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I have a CRTP-based wrapper for a Windows HANDLE:

#include <windows.h>

template<class T>
class HandleT
    HANDLE handle;

    operator HANDLE() const { return this->handle; }

    static ULONG WaitForMultipleObjects(DWORD count, /* ??? */ objects[])
        return WaitForMultipleObjects(count, ...);

class EventHandle : Handle<EventHandle>

class FileHandle : Handle<FileHandle>

The trouble I'm having is, I have no idea what to substitute for ??? above. I can't say HandleT<T>, because they can be different kinds of handles, which wouldn't fit into an array. And I don't want to say HANDLE, because then the function wouldn't be working on HandleT objects at all -- the user might as well just avoid calling the wrapper entirely. And I can't use variadic templates, because I'm still in the pre-C++0x world.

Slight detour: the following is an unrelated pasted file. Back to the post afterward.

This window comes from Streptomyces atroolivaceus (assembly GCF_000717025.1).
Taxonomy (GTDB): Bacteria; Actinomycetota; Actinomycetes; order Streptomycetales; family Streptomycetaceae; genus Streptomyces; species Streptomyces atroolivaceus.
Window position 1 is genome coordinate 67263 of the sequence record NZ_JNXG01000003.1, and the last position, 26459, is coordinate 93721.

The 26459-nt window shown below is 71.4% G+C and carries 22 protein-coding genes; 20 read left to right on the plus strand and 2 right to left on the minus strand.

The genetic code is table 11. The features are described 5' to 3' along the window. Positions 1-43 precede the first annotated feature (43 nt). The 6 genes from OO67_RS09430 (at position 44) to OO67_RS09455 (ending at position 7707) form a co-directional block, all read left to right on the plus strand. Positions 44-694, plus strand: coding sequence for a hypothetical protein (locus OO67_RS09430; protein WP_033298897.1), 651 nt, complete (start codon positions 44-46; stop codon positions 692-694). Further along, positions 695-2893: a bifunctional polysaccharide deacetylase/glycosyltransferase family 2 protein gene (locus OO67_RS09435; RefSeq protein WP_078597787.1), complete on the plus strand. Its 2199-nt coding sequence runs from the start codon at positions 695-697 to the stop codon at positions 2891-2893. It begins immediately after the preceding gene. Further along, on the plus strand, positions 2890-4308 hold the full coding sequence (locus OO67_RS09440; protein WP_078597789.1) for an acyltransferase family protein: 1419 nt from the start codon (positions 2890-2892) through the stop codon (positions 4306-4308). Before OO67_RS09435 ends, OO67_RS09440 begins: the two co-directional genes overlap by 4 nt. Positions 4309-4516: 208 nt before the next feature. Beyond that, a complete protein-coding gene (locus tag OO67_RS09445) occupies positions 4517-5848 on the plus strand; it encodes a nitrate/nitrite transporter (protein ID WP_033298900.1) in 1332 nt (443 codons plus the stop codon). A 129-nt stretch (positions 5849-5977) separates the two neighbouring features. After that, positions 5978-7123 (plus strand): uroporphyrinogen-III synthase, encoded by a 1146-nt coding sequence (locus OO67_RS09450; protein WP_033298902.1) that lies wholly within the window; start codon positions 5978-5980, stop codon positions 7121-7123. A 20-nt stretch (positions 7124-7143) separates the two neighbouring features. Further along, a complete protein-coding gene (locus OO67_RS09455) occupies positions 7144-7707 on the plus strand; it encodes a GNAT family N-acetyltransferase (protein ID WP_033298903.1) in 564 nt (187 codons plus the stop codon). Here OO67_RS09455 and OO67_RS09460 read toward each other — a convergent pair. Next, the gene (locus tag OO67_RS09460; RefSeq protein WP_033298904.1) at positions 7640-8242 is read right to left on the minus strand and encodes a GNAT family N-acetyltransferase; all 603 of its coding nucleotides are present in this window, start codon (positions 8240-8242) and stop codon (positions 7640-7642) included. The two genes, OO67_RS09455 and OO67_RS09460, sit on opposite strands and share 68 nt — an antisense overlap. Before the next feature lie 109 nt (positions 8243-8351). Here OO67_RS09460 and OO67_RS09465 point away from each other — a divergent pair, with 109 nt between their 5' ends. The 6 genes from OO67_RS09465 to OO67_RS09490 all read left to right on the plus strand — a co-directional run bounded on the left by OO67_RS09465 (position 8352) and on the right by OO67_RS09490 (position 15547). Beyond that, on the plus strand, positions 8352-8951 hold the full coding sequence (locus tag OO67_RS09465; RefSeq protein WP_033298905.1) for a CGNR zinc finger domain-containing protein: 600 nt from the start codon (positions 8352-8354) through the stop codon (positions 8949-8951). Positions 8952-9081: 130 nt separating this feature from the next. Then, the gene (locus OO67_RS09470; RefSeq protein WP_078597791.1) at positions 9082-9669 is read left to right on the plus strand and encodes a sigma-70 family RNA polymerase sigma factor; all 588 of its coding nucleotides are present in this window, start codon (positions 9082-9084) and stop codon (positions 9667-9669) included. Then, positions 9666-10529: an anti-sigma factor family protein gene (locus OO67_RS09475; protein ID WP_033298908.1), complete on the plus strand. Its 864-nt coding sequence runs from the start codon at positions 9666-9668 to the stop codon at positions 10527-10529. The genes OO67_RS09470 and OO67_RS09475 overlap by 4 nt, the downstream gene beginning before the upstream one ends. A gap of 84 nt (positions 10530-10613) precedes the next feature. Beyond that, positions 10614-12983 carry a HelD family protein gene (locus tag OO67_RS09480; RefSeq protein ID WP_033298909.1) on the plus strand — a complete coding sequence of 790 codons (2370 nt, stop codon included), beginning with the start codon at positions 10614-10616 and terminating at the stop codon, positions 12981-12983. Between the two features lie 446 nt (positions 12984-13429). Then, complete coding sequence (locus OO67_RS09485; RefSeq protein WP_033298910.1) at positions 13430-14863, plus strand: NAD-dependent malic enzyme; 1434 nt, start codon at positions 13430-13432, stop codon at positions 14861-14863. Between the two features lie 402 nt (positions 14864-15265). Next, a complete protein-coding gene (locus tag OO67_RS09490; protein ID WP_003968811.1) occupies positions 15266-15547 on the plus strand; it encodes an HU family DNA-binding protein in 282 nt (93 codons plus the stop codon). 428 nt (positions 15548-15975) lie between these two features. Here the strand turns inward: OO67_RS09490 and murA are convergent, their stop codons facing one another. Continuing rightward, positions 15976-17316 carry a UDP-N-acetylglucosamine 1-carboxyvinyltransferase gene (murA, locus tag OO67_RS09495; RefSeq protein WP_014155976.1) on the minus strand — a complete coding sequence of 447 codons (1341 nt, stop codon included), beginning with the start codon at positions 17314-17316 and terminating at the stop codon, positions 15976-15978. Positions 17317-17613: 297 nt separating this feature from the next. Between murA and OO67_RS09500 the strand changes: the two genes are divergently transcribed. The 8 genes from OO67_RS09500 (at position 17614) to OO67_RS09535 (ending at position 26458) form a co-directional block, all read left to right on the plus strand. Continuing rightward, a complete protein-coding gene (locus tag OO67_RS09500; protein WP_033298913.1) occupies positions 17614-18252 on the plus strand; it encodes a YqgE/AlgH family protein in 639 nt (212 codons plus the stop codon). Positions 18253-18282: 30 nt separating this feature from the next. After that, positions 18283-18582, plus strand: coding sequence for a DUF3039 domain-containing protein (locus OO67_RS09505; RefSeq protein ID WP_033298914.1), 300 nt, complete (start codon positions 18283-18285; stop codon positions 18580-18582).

Is there a known solution to this problem, or do I just have to use a non-ideal solution mentioned above?

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Where is T used in the class? – JohnPS Sep 30 '11 at 5:23
@JohnPS: It's used in the part of the code that handles the management of the handle (i.e. closing it, etc.)... I didn't copy that part since it didn't seem too relevant. – Mehrdad Sep 30 '11 at 5:32
Does the object[] array hold mixed types? If yes, then it seems like you would need regular polymorphism rather than CRTP. If each call to WaitForMultipleObjects gets an array of the same type, then you could make that a template function. – JohnPS Sep 30 '11 at 5:39
@JohnPS: Yeah, the entire problem is the mixed types. I guess I could do regular polymorphism too, but CRTP is a lot handier for DuplicateHandle's return type, because it can then return the same object type statically. Doing so with regular polymorphism would require lots of overriding and such. – Mehrdad Sep 30 '11 at 5:41

You may mix CRTP and polymorphism. See

The idea is to have an interface class, BaseHandle, which would be used as polymorphic pointer within the array in question. HandleT<> would inherit the above class and implement common methods (and those methods that differ by T).

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